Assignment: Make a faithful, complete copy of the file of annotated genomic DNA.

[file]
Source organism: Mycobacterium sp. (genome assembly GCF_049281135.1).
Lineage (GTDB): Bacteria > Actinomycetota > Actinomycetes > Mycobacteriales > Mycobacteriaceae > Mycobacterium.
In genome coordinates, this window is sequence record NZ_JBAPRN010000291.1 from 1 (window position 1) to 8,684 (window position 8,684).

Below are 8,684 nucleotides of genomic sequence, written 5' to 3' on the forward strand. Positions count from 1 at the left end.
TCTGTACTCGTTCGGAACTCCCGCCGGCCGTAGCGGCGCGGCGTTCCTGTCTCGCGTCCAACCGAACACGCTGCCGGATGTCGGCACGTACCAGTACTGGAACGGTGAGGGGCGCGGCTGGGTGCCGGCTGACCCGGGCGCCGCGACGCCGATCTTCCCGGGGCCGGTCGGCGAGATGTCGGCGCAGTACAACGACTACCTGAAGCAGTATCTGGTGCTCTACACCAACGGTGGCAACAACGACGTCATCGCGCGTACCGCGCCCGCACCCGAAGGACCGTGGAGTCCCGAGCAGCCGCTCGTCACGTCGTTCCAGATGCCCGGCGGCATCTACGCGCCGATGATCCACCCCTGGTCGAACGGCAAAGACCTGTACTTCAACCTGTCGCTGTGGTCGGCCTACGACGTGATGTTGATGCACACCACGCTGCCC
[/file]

Source organism: Mycobacterium sp. (genome assembly GCF_049281135.1).
Lineage (GTDB): Bacteria > Actinomycetota > Actinomycetes > Mycobacteriales > Mycobacteriaceae > Mycobacterium.
In genome coordinates, this window is sequence record NZ_JBAPRN010000291.1 from 1 (window position 1) to 8,684 (window position 8,684).

Below are 8,684 nucleotides of genomic sequence, written 5' to 3' on the forward strand. Positions count from 1 at the left end.
TCTGTACTCGTTCGGAACTCCCGCCGGCCGTAGCGGCGCGGCGTTCCTGTCTCGCGTCCAACCGAACACGCTGCCGGATGTCGGCACGTACCAGTACTGGAACGGTGAGGGGCGCGGCTGGGTGCCGGCTGACCCGGGCGCCGCGACGCCGATCTTCCCGGGGCCGGTCGGCGAGATGTCGGCGCAGTACAACGACTACCTGAAGCAGTATCTGGTGCTCTACACCAACGGTGGCAACAACGACGTCATCGCGCGTACCGCGCCCGCACCCGAAGGACCGTGGAGTCCCGAGCAGCCGCTCGTCACGTCGTTCCAGATGCCCGGCGGCATCTACGCGCCGATGATCCACCCCTGGTCGAACGGCAAAGACCTGTACTTCAACCTGTCGCTGTGGTCGGCCTACGACGTGATGTTGATGCACACCACGCTGCCC